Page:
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Showing posts from June, 2012

Houston - Day 2

I was sooo tired at the end of the day yesterday that I just crashed without blogging.  Ellen, my counterpart for this trip, has gone home for work tomorrow so I am on my own for a day before going home.  So far, I think it's been pretty good and a lot of people have stopped by our booth to talk to us.  We've given out a lot of reading material and diagnostic and testing guidelines, and of course business cards and newsletters.  (My story is in the CSRF newsletter this month!)

I've eaten my fill of frozen yogurt from Merck, who is right in front of us with that machine all day, and have a few stops I would like to make before the end of tomorrow, but I'm not sure if it will be possible now that I'm the only one.

I also got the opportunity to go to a presentation today given by an endocrinologist from Case Western on Adrenal Insufficiency.  The huge room was full, there was not an empty seat to be found, and I was surprised to not learn a single new thing!  They dis…


I'm at the airport waiting for my flight to Houston.  You may be thinking "WHAT is in Houston?" The ENDO 2012 conference!  I'm going to represent the Cushing's Support and Research Foundation at their exhibit booth.  I'm excited for the experience, and as you may know, not too excited for the flying to and from part.  The good news, is already I can spot some endocrinologists that I have seen before so I know I would be in good hands if something were to happen (which it's not).  
I have downloaded the ENDO app for my phone and found that we will be in booth #1829.  I got to bookmark booths that I would like to stop by, as well as the food and relaxation booths.  I am going to try and blog as often as possible while I'm there, probably at the end of each day. 
We will be boarding soon so I should pack up and get ready!  Talk to you from Houston!

TED Talk on Stroke

As I rushed to post in our little BLA support group as soon as I could use my computer, this post came up with a TED talk by a woman who had a massive stoke.  She later had surgery to removed a golf ball sized clot in her brain and had 8 years of rehab after her stroke, but as she was having a stroke she was aware of that.  I never knew that when one area of your brain is oxygen deprived because of a stroke, EVERYTHING ELSE is working.  I knew what was happening, what I wasn't able to do, and why.  I recognized my family as they came in, first my mom, then my dad.  I showed people that I knew who they were by pointing and saying "Yes, yes, yes..." over and over again.  It was one of my 3 words I was able to say.  Yes, and thank you.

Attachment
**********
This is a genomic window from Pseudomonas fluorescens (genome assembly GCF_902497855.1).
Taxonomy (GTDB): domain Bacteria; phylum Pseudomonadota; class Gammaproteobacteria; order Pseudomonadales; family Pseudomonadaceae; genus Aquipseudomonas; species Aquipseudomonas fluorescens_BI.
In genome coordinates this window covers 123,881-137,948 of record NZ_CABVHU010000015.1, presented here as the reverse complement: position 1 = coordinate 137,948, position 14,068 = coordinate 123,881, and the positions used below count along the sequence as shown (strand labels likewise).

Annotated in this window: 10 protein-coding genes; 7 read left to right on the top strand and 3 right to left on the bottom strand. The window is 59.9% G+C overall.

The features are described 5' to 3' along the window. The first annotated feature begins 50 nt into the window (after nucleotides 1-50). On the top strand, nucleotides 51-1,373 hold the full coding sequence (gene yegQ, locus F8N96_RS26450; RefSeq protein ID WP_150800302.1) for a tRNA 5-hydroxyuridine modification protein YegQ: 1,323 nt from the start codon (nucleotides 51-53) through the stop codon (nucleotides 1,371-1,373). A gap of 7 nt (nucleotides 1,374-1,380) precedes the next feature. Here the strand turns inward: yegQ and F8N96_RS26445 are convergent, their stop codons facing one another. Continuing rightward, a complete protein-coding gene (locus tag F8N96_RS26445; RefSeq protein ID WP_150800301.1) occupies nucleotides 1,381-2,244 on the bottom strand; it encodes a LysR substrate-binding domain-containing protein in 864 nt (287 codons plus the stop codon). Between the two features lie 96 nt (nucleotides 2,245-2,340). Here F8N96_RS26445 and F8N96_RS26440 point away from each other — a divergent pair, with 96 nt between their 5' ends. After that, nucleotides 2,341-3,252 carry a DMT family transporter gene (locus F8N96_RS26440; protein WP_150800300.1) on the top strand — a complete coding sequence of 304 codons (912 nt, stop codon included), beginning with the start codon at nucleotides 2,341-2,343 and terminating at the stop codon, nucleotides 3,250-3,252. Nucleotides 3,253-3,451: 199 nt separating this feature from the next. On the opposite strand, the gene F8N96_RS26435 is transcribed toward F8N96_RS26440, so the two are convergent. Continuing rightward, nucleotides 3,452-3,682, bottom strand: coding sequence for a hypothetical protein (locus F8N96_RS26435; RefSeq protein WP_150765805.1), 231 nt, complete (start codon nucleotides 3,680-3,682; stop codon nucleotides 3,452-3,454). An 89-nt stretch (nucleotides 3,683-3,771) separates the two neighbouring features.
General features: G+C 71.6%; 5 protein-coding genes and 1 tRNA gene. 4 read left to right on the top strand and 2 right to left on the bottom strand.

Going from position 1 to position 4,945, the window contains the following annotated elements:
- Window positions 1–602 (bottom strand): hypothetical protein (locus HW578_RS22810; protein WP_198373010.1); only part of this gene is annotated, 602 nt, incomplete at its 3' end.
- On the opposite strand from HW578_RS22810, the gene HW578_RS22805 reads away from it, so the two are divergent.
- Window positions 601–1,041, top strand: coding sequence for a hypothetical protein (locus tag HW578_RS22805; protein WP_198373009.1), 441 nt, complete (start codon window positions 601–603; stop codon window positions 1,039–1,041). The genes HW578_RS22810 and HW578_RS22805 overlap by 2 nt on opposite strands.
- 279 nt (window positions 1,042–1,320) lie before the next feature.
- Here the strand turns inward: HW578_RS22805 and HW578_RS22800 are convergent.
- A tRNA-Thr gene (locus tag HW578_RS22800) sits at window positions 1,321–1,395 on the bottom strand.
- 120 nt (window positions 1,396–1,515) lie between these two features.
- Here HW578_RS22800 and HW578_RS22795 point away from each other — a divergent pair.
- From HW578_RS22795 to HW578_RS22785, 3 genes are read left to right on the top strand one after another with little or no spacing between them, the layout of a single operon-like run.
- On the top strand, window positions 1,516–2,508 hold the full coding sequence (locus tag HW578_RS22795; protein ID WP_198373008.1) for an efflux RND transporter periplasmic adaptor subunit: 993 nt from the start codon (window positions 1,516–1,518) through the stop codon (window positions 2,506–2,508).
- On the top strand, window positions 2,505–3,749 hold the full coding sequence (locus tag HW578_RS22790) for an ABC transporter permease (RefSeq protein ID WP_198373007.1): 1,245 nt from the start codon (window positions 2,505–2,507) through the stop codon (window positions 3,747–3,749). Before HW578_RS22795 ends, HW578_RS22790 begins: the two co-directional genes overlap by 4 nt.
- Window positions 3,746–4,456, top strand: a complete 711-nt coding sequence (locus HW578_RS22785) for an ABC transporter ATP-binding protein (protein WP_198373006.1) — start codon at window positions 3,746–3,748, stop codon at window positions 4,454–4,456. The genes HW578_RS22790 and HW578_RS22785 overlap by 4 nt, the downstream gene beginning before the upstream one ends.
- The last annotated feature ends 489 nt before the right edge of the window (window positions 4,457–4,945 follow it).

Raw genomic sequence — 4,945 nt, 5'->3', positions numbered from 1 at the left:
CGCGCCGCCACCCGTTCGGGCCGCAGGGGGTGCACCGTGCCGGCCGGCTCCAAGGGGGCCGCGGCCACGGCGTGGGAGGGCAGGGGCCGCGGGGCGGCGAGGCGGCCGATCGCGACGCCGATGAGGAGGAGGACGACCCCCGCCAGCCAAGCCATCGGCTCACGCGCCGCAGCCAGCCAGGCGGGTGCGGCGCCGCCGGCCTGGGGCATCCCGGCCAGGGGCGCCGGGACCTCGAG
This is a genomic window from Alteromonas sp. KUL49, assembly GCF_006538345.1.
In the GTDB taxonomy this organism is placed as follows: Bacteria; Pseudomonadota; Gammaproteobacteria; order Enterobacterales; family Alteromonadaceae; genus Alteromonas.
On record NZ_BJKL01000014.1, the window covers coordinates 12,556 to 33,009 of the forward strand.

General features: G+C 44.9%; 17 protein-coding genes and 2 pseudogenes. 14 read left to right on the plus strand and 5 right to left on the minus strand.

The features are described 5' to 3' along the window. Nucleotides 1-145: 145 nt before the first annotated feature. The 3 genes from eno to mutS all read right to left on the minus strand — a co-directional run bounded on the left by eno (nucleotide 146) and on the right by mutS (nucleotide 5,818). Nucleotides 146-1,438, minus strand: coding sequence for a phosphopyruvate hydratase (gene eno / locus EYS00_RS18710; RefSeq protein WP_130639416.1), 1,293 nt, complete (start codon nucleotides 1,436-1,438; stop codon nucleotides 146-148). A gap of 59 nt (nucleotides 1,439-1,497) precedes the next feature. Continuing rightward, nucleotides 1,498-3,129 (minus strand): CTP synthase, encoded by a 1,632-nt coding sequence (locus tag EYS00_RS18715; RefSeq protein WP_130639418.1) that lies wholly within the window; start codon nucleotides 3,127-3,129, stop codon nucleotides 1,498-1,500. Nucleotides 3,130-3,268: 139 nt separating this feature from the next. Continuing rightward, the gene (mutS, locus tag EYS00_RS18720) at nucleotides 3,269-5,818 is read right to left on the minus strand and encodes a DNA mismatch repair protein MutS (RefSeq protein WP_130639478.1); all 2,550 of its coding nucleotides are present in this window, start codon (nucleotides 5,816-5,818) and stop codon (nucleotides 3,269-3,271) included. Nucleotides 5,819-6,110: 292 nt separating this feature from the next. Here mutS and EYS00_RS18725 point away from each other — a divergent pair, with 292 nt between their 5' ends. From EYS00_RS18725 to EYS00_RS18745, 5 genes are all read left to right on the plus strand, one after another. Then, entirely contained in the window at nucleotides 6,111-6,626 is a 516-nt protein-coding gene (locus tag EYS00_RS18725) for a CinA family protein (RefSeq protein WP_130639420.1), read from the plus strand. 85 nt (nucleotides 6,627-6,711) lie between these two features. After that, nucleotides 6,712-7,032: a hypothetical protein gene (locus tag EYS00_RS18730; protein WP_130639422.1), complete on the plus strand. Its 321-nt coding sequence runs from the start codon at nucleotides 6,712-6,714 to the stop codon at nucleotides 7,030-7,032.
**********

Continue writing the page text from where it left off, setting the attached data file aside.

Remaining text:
I loved this video because she talks about drifting from her perfectly functioning right brain, to her damaged but still hanging on left brain.  My very very mild stroke was on the left side of my brain, leaving my speech and right arm impai…

Just as things were improving...

Yet another setback.  I didn't see this one coming at all.  I was at a conference that I go to every year, and on Saturday I woke up with a headache.  Nothing big, just a little annoying headache.  I went through the day, even calling my endocrinologist on a weekend to get a refill for a medication I forgot.  After dinner, I was walking back to the main building and felt a little off. By the time I got back, I was slurring words and having a LOT of trouble with word retrieval.  This progressed until I had no speech that was intelligible and my right hand felt all tingly and numb.

My friends mom is a nurse and she was there to give my my injection of solu-cortef and Andrew called 911 (I think he did, someone did).  They took me here, to Mass General, where I was treated in the ER with tPA which breaks up clots that cause strokes in the brain.  I had scans, tests, and more tests, and finally as I was regaining some speech they sent me up to the Neuro-ICU to stay.

 Through the night…

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